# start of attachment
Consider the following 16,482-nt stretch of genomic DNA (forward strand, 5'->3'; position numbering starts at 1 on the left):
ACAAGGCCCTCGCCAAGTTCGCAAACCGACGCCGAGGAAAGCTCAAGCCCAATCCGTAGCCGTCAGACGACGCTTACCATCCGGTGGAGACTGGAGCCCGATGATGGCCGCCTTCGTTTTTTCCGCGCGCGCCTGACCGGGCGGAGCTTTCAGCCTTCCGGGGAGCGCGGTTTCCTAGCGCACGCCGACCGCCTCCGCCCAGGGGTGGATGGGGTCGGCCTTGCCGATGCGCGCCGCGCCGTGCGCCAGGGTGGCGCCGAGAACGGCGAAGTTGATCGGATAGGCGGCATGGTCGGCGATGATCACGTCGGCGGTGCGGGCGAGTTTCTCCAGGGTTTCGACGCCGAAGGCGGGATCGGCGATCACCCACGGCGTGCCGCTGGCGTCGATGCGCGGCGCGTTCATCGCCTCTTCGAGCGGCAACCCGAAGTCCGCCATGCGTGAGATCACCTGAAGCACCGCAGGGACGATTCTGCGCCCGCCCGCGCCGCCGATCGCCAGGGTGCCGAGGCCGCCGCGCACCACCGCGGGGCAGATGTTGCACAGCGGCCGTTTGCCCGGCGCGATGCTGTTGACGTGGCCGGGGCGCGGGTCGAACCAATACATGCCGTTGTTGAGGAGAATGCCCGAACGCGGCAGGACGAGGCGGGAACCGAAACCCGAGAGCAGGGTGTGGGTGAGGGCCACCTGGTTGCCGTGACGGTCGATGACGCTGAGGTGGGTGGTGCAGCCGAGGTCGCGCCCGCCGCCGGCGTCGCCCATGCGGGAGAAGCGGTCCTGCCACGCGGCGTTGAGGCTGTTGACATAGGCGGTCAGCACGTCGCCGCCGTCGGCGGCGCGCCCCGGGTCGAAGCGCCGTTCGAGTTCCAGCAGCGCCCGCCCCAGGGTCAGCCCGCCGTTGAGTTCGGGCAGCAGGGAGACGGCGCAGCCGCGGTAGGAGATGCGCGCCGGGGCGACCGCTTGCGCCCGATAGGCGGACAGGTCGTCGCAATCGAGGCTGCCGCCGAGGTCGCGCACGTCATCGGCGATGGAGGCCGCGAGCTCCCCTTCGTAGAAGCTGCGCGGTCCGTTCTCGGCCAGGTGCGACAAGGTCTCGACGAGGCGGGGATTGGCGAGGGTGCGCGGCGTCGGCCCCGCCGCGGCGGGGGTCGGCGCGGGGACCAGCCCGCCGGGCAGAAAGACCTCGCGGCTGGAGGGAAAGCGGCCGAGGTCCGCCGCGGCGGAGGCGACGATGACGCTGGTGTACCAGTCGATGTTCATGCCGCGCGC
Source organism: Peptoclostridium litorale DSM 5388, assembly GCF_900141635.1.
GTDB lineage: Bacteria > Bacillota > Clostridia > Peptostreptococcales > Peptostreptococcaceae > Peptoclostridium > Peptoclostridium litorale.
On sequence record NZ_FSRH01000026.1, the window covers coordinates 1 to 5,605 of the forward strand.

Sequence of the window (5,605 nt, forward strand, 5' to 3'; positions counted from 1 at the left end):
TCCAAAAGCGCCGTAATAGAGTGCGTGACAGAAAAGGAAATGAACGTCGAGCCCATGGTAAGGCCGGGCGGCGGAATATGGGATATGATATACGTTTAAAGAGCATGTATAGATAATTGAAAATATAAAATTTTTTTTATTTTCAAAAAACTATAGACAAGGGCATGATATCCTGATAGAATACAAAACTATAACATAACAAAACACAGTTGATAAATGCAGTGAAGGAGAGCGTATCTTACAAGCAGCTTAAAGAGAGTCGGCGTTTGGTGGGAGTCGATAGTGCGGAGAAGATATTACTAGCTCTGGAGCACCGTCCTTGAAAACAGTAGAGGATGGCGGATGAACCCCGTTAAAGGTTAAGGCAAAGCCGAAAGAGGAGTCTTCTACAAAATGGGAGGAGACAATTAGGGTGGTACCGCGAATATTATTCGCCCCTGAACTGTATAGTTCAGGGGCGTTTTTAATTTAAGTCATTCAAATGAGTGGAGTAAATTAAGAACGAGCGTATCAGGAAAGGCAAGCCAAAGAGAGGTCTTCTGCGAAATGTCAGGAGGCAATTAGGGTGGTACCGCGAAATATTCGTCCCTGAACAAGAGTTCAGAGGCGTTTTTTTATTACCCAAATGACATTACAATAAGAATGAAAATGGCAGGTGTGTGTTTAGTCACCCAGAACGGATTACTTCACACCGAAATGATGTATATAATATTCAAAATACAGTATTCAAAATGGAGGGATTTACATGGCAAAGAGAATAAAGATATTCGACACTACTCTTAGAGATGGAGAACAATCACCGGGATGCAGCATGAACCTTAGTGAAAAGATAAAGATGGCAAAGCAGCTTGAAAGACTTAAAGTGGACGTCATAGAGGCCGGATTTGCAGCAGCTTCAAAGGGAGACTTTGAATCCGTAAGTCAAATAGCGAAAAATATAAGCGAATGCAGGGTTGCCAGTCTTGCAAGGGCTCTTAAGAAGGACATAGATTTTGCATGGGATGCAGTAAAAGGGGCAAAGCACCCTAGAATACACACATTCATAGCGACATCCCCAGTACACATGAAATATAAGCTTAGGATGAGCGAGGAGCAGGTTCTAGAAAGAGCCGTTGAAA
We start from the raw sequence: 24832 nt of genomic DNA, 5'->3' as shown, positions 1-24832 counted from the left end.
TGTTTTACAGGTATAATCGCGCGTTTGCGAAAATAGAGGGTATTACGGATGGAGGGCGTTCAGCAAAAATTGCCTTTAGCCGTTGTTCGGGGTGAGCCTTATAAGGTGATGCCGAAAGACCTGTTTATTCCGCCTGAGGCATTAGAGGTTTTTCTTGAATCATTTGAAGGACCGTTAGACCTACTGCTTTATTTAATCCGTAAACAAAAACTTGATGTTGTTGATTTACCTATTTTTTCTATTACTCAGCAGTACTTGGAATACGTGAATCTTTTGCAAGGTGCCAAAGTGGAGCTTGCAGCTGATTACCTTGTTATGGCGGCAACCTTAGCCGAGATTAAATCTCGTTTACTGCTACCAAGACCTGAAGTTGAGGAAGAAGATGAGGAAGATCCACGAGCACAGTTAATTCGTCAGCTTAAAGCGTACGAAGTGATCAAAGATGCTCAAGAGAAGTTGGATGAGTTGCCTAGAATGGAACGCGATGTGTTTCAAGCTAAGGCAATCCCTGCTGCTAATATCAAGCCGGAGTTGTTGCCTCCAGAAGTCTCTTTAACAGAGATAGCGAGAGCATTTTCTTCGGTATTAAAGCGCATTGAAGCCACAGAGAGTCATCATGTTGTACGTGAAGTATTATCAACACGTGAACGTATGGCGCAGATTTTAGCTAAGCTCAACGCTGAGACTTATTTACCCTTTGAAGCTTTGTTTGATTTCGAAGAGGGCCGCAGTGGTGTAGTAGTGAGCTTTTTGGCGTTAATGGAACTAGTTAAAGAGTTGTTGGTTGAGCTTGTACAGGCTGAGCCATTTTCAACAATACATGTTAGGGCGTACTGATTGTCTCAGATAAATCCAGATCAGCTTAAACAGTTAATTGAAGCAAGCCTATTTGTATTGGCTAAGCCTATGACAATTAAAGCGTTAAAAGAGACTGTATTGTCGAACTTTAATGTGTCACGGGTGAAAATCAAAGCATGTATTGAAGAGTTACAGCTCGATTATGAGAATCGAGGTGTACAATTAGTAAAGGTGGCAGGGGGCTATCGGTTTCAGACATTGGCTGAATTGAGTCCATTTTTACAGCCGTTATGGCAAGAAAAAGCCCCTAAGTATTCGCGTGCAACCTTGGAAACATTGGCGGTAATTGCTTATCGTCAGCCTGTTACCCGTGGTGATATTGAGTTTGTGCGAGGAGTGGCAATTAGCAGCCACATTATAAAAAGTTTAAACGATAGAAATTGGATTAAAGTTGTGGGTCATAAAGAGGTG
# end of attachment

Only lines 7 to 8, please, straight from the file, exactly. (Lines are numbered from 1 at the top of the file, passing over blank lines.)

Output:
TCCAAAAGCGCCGTAATAGAGTGCGTGACAGAAAAGGAAATGAACGTCGAGCCCATGGTAAGGCCGGGCGGCGGAATATGGGATATGATATACGTTTAAAGAGCATGTATAGATAATTGAAAATATAAAATTTTTTTTATTTTCAAAAAACTATAGACAAGGGCATGATATCCTGATAGAATACAAAACTATAACATAACAAAACACAGTTGATAAATGCAGTGAAGGAGAGCGTATCTTACAAGCAGCTTAAAGAGAGTCGGCGTTTGGTGGGAGTCGATAGTGCGGAGAAGATATTACTAGCTCTGGAGCACCGTCCTTGAAAACAGTAGAGGATGGCGGATGAACCCCGTTAAAGGTTAAGGCAAAGCCGAAAGAGGAGTCTTCTACAAAATGGGAGGAGACAATTAGGGTGGTACCGCGAATATTATTCGCCCCTGAACTGTATAGTTCAGGGGCGTTTTTAATTTAAGTCATTCAAATGAGTGGAGTAAATTAAGAACGAGCGTATCAGGAAAGGCAAGCCAAAGAGAGGTCTTCTGCGAAATGTCAGGAGGCAATTAGGGTGGTACCGCGAAATATTCGTCCCTGAACAAGAGTTCAGAGGCGTTTTTTTATTACCCAAATGACATTACAATAAGAATGAAAATGGCAGGTGTGTGTTTAGTCACCCAGAACGGATTACTTCACACCGAAATGATGTATATAATATTCAAAATACAGTATTCAAAATGGAGGGATTTACATGGCAAAGAGAATAAAGATATTCGACACTACTCTTAGAGATGGAGAACAATCACCGGGATGCAGCATGAACCTTAGTGAAAAGATAAAGATGGCAAAGCAGCTTGAAAGACTTAAAGTGGACGTCATAGAGGCCGGATTTGCAGCAGCTTCAAAGGGAGACTTTGAATCCGTAAGTCAAATAGCGAAAAATATAAGCGAATGCAGGGTTGCCAGTCTTGCAAGGGCTCTTAAGAAGGACATAGATTTTGCATGGGATGCAGTAAAAGGGGCAAAGCACCCTAGAATACACACATTCATAGCGACATCCCCAGTACACATGAAATATAAGCTTAGGATGAGCGAGGAGCAGGTTCTAGAAAGAGCCGTTGAAA
We start from the raw sequence: 24832 nt of genomic DNA, 5'->3' as shown, positions 1-24832 counted from the left end.